Need to Know: Why Are My Feet Burning?

Need to Know: Why Are My Feet Burning?

Editor’s note: “Need to Know” is a series inspired by common forum questions and comments from readers. Have a comment or question about MS? Visit our forum. This week’s question is inspired by the forum topic “MS Burning Feet and Hands Could Be Erythromelalgia,” from Aug. 14, 2018.

Burning sensations in the hands and feet

You might be sitting on the couch watching TV. Or you could be sleeping. Maybe you’re working at your desk (like I am right now). Suddenly, it feels as if your feet have caught fire and your toes are alight.

Perhaps it’s your fingers that feel like they are shooting flames from their tips. No, this isn’t a sign that you have a hidden superpower — rather it suggests that as a person with multiple sclerosis (MS), you are experiencing something that is known clinically as erythromelalgia.

Erythromelalgia: The basics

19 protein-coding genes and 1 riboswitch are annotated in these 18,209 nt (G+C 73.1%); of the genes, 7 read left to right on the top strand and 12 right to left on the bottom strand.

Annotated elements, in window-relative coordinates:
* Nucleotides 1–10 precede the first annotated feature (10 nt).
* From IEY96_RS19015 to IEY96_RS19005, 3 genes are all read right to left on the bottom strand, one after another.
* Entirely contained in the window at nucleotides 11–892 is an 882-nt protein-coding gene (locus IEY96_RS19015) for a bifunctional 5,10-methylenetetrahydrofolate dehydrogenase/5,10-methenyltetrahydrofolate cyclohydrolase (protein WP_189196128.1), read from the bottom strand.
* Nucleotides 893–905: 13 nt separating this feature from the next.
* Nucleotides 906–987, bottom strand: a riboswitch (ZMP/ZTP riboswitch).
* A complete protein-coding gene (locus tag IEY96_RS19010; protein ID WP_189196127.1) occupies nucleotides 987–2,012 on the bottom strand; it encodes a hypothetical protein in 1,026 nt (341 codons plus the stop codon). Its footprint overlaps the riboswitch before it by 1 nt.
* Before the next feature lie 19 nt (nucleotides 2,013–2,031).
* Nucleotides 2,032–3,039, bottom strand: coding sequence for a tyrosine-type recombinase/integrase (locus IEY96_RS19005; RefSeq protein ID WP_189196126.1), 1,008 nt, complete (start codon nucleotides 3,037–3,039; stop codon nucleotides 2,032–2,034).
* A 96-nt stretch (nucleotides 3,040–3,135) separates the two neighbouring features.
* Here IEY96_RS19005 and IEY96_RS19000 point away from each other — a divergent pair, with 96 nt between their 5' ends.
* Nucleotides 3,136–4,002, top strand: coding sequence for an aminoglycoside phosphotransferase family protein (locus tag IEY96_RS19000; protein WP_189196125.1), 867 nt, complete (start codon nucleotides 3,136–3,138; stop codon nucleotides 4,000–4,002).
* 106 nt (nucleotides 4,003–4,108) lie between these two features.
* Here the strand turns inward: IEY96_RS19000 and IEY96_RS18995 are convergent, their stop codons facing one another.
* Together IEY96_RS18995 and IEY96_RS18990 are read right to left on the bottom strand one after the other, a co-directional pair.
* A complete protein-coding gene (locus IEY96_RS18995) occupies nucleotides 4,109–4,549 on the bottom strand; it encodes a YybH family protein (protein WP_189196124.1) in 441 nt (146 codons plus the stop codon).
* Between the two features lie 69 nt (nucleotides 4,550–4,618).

Burning sensations generally belong to the broad spectrum of symptom clusters referred to as “pain syndromes.” Pain takes on a variety of sensations, especially in those with a neurological condition such as MS. It can be felt as throbbing, stabbing, cramping, itching, aching, tingling, or burning.

Erythromelalgia falls into the last category affecting the feet or hands, which is clinically described as peripheral pain. In rare cases, it may spread to upper or lower limbs, or even to the face.

The skin may look reddish and feel hot to the touch. However, the condition doesn’t occur as a result of direct exposure to heat, but rather is due to the dysfunction of the peripheral nervous system.

The peripheral connection

The peripheral nervous system comprises the nerves that serve the extremities and include motor nerves (muscle control), sensory nerves (sensations), and autonomic system nerves (involuntary processes like core body temperature and blood pressure).

Erythromelalgia is an example of peripheral neuropathy, where mixed signals from the brain — due to demyelination activity and MS lesions — can result in chronic unpleasant sensations akin to someone holding a match to your hands or feet.